resolving blocks into functions

This is a discussion on resolving blocks into functions within the C++ Programming forums, part of the General Programming Boards category; I apologize in advance for again submitting a lengthy block of code, but I feel somewhat obligated to present the ...

  1. #1
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    resolving blocks into functions

    I apologize in advance for again submitting a lengthy block of code, but I feel somewhat obligated to present the solution that I came up with for the problem posed in the thread "keeping track of code blocks."

    For those who didn't read that one but are willing to wade through a fairly long program, the problem is this: Repeatedly ask for employee number, gross wages, state taxes, fed. taxes, FICA (with various obvious validation rules), then use "0" for employee number as sentinel to end data entry and proceed to a printed report of the totals for all employees together. In Gaddis, 6th ed., it's chap. 5, programming challenge 15. And I added my own additional "challenge" of putting in confirmations at strategic points.

    So, now that I've learned a little about functions, here's my new solution:
    Code:
    // payroll report using functions
    
    #include <iostream>
    #include <iomanip>
    using namespace std;
    
    int getEmployee();
    bool confValue(char);
    char getConf();
    double getGross(int);
    double getTax(int, int, double);
    void showTaxTypeLower(int);
    void showTaxTypeUpper(int);
    char confData(int, double, double, double, double);
    
    int main()
    {
    	int Num;
    	double Gross, State, Fed, FICA, TotGross = 0, TotState = 0, TotFed = 0, TotFICA = 0;
    
    	do
    	{
    		Num = getEmployee();
    		if (Num != 0)
    		{
    			do
    			{
    				Gross = getGross(Num);
    				State = getTax(Num, 1, Gross);
    				Fed = getTax(Num, 2, Gross);
    				FICA = getTax(Num, 3, Gross);
    				if (State + Fed + FICA > Gross)
    					cout << "Total taxes cannot exceed gross pay.\n"
    						<< "Re-enter data for employee " << Num << ".\n";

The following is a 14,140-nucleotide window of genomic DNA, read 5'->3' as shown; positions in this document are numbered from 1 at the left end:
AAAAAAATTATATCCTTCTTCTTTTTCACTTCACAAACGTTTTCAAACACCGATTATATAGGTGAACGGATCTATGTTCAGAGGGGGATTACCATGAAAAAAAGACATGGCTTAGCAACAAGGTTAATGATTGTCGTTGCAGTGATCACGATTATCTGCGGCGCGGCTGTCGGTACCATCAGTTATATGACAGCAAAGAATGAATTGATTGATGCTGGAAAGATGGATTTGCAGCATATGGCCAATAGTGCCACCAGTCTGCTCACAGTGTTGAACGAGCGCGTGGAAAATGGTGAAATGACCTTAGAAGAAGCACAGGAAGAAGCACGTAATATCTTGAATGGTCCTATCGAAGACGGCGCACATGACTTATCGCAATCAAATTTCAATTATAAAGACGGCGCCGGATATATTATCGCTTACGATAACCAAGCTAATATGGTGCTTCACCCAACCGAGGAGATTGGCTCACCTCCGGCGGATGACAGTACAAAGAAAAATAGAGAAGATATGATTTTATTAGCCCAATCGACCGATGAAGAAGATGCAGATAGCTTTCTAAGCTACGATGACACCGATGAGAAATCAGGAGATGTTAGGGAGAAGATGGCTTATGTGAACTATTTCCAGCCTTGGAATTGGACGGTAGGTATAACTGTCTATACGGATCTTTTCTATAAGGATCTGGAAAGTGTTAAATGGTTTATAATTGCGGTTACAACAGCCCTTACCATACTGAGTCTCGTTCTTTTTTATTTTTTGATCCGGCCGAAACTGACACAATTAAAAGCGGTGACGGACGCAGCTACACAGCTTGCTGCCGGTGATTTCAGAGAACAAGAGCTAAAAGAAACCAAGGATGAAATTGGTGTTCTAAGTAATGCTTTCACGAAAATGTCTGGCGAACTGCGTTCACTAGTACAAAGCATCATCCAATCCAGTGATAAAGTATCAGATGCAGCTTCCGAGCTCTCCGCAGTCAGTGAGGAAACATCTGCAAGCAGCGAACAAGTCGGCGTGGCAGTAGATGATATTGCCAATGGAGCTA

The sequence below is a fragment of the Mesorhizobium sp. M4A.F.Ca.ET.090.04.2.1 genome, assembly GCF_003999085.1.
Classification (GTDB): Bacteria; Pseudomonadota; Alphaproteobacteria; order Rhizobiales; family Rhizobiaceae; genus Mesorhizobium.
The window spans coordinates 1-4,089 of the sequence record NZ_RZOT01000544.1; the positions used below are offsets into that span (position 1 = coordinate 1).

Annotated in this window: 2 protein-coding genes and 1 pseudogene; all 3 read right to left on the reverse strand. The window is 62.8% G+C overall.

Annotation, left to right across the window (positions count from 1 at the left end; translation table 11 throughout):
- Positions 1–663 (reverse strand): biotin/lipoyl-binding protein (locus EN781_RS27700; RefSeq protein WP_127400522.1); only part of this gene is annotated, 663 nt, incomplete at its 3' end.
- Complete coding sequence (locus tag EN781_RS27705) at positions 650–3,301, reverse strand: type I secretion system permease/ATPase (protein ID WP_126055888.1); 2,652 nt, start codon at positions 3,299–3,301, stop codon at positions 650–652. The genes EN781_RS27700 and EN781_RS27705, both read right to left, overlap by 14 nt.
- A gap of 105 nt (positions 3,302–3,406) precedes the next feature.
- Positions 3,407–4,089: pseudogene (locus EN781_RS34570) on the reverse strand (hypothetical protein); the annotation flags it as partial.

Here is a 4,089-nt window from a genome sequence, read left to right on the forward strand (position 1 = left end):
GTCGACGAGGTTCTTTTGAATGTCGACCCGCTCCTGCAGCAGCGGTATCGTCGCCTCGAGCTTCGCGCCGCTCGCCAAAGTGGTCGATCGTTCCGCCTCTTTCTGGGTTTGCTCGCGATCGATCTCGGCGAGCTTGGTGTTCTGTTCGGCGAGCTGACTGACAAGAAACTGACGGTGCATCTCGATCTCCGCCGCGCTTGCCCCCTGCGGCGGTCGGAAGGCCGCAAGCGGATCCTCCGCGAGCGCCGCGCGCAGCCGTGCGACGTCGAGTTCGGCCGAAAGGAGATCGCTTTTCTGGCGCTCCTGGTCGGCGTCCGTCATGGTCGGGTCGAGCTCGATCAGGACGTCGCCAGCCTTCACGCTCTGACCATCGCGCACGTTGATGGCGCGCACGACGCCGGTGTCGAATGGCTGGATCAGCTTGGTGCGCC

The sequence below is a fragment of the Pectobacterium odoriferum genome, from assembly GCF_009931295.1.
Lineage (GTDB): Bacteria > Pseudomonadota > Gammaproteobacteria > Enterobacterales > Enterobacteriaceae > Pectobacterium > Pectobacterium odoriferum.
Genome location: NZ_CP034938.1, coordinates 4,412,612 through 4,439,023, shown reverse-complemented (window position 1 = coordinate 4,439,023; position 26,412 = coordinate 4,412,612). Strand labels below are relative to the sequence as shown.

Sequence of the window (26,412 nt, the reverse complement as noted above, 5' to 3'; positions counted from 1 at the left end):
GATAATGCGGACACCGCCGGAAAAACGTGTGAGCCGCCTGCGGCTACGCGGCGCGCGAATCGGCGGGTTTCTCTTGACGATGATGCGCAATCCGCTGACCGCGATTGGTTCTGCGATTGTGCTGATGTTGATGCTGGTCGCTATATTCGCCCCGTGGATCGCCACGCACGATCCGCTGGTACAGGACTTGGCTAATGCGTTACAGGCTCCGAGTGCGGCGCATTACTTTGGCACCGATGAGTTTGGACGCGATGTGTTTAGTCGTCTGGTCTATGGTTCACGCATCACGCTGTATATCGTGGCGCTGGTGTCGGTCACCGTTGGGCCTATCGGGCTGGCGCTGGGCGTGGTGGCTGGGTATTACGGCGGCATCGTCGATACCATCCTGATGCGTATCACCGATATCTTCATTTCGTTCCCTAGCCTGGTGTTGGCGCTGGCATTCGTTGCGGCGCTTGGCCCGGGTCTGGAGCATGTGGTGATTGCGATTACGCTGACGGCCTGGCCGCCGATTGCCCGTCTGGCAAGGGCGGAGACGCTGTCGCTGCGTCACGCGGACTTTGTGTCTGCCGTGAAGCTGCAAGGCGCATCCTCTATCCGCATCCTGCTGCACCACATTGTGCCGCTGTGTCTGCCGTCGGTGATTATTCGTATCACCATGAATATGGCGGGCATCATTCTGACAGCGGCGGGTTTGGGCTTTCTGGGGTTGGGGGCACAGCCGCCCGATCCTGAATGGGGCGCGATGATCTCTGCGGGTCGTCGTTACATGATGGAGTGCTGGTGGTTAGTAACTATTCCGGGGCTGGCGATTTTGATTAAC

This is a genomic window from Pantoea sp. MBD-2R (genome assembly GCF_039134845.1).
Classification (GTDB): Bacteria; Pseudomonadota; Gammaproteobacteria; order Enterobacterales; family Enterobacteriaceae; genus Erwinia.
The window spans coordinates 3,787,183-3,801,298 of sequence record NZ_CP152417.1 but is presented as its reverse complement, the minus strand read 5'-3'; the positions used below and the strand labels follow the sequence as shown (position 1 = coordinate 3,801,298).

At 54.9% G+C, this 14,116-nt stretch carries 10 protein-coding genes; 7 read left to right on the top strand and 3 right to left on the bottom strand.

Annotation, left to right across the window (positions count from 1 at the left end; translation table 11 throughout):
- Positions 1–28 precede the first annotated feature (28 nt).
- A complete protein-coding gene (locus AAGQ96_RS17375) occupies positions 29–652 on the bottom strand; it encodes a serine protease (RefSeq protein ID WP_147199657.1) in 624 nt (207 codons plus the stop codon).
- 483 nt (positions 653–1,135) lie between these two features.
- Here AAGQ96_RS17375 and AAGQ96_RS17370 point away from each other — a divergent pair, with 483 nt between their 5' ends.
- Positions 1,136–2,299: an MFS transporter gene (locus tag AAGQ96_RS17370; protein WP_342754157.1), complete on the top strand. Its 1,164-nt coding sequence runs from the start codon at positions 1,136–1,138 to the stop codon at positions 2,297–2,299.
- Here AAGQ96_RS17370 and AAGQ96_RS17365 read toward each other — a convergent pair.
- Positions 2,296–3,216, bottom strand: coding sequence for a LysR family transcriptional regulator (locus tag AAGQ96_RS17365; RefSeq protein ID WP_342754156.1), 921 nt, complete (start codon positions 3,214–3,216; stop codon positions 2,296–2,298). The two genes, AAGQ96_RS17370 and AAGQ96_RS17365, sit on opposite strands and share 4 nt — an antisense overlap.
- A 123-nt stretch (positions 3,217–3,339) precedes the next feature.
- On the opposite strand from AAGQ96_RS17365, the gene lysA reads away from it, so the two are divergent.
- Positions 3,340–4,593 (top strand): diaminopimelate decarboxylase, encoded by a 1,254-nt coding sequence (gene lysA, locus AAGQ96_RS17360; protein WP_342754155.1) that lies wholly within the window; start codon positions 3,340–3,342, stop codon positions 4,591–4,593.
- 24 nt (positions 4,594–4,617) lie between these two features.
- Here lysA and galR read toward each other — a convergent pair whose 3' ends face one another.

}
    			while ((State + Fed + FICA > Gross) || !confValue(confData(Num, Gross, State, Fed, FICA)));
    			TotGross += Gross;
    			TotState += State;
    			TotFed += Fed;
    			TotFICA += FICA;
    		}
    	}
    	while (Num !=0);
    
    	cout << "\nPayroll Report\n\n"
    		<< setprecision(2) << fixed
    		<< "Gross pay total:   $" << setw(12) << right << TotGross << endl
    		<< "State tax total:   $" << setw(12) << TotState << endl
    		<< "Federal tax total: $" << setw(12) << TotFed << endl
    		<< "FICA total:        $" << setw(12) << TotFICA << endl << endl;
    
    	return 0;
    }
    // returns true if answer is Y or y
    bool confValue(char X)
    {
    	if ((X == 'Y') || (X == 'y'))
    		return 1;
    	else
    		return 0;
    }
    // asks for Y/N confirmation
    char getConf()
    {
    	char Conf;
    	cout << "Confirm (Y/N): ";
    	cin >> Conf;
    	return Conf;
    }
    
    // gets valid employee number
    int getEmployee()
    {
    	int Num;
    	do
    	{
    		cout << "Enter employee number or \"0\" to end list: ";
    		cin >> Num;
    
    		// validate
    		while (cin.fail() || Num < 0)
    		{
    			cin.clear();
    			cin.ignore(100, '\n');
    			cout << "Invalid input!\n"
    				<< "Enter employee number or \"0\" to end list: ";
    			cin >> Num;
    		}
    
    		// confirm
    		if (Num > 0)
    			cout << "You wish to enter data for employee " << Num << ".\n";
    		if (Num == 0)
    			cout << "You have finished entering employee data.\n";
    	}
    	while (!confValue(getConf()));
    
    	return Num;
    }
    // get gross pay
    double getGross(int EmpNum)
    {
    	double Gross;
    
    	cout << "Employee " << EmpNum << " gross pay: ";
    	cin >> Gross;
    
    	// validate
    	while (cin.fail() || Gross < 0)
    	{
    		cin.clear();
    		cin.ignore(100, '\n');
    		cout << "Invalid input!\n"
    			<< "Employee " << EmpNum << " gross pay: ";
    		cin >> Gross;
    	}
    	
    	return Gross;
    }
    
    // converts integer into a tax type message; outputs lower case
    void showTaxTypeLower(int Type)
    {
    	switch (Type)
    	{
    	case 1:
    		cout << "state tax";
    		break;
    	case 2:
    		cout << "federal tax";
    		break;
    	default:
    		cout << "FICA";
    	}
    
    }
    // same as TaxTypeLower but in upper case
    void showTaxTypeUpper(int Type)
    {
    	switch (Type)
    	{
    	case 1:
    		cout << "State tax";
    		break;
    	case 2:
    		cout << "Federal tax";
    		break;
    	default:
    		cout << "FICA";
    	}
    }
    
    // get values for various taxes
    double getTax(int EmpNum, int Type, double Gross)
    {
    	double Tax;
    
    	cout << "Employee " << EmpNum << " ";
    	showTaxTypeLower(Type);